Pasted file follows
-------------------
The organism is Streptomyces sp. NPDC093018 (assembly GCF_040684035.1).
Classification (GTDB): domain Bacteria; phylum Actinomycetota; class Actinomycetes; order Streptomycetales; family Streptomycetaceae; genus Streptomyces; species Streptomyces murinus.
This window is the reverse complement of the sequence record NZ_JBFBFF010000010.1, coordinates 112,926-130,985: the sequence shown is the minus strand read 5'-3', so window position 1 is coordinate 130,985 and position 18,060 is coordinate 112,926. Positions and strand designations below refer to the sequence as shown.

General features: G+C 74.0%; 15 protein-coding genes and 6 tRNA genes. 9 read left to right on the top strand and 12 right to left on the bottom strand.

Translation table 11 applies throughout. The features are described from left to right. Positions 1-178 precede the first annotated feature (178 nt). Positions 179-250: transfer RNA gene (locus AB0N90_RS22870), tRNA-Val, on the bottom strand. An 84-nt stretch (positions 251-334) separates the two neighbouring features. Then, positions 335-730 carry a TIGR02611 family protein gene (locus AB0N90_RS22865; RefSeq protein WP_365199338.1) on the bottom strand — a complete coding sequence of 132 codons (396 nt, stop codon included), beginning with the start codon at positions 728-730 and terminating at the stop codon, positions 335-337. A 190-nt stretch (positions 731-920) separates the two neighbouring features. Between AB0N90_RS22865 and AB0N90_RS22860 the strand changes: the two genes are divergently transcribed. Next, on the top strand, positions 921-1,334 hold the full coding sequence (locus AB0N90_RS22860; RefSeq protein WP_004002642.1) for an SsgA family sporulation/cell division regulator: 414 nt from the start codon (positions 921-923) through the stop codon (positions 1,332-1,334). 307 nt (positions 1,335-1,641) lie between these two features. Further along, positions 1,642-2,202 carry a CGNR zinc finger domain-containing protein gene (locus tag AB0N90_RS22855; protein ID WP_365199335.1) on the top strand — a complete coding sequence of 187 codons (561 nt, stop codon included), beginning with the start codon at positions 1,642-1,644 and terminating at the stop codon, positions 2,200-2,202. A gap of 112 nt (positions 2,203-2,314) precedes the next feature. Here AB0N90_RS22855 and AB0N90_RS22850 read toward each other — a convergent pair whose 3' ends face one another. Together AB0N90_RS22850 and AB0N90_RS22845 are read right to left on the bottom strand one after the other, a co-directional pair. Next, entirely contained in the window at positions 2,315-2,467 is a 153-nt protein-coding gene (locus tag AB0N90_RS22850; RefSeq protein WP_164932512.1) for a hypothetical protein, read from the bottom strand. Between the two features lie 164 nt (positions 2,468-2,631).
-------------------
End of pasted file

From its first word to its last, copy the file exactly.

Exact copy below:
The organism is Streptomyces sp. NPDC093018 (assembly GCF_040684035.1).
Classification (GTDB): domain Bacteria; phylum Actinomycetota; class Actinomycetes; order Streptomycetales; family Streptomycetaceae; genus Streptomyces; species Streptomyces murinus.
This window is the reverse complement of the sequence record NZ_JBFBFF010000010.1, coordinates 112,926-130,985: the sequence shown is the minus strand read 5'-3', so window position 1 is coordinate 130,985 and position 18,060 is coordinate 112,926. Positions and strand designations below refer to the sequence as shown.

General features: G+C 74.0%; 15 protein-coding genes and 6 tRNA genes. 9 read left to right on the top strand and 12 right to left on the bottom strand.

Translation table 11 applies throughout. The features are described from left to right. Positions 1-178 precede the first annotated feature (178 nt). Positions 179-250: transfer RNA gene (locus AB0N90_RS22870), tRNA-Val, on the bottom strand. An 84-nt stretch (positions 251-334) separates the two neighbouring features. Then, positions 335-730 carry a TIGR02611 family protein gene (locus AB0N90_RS22865; RefSeq protein WP_365199338.1) on the bottom strand — a complete coding sequence of 132 codons (396 nt, stop codon included), beginning with the start codon at positions 728-730 and terminating at the stop codon, positions 335-337. A 190-nt stretch (positions 731-920) separates the two neighbouring features. Between AB0N90_RS22865 and AB0N90_RS22860 the strand changes: the two genes are divergently transcribed. Next, on the top strand, positions 921-1,334 hold the full coding sequence (locus AB0N90_RS22860; RefSeq protein WP_004002642.1) for an SsgA family sporulation/cell division regulator: 414 nt from the start codon (positions 921-923) through the stop codon (positions 1,332-1,334). 307 nt (positions 1,335-1,641) lie between these two features. Further along, positions 1,642-2,202 carry a CGNR zinc finger domain-containing protein gene (locus tag AB0N90_RS22855; protein ID WP_365199335.1) on the top strand — a complete coding sequence of 187 codons (561 nt, stop codon included), beginning with the start codon at positions 1,642-1,644 and terminating at the stop codon, positions 2,200-2,202. A gap of 112 nt (positions 2,203-2,314) precedes the next feature. Here AB0N90_RS22855 and AB0N90_RS22850 read toward each other — a convergent pair whose 3' ends face one another. Together AB0N90_RS22850 and AB0N90_RS22845 are read right to left on the bottom strand one after the other, a co-directional pair. Next, entirely contained in the window at positions 2,315-2,467 is a 153-nt protein-coding gene (locus tag AB0N90_RS22850; RefSeq protein WP_164932512.1) for a hypothetical protein, read from the bottom strand. Between the two features lie 164 nt (positions 2,468-2,631).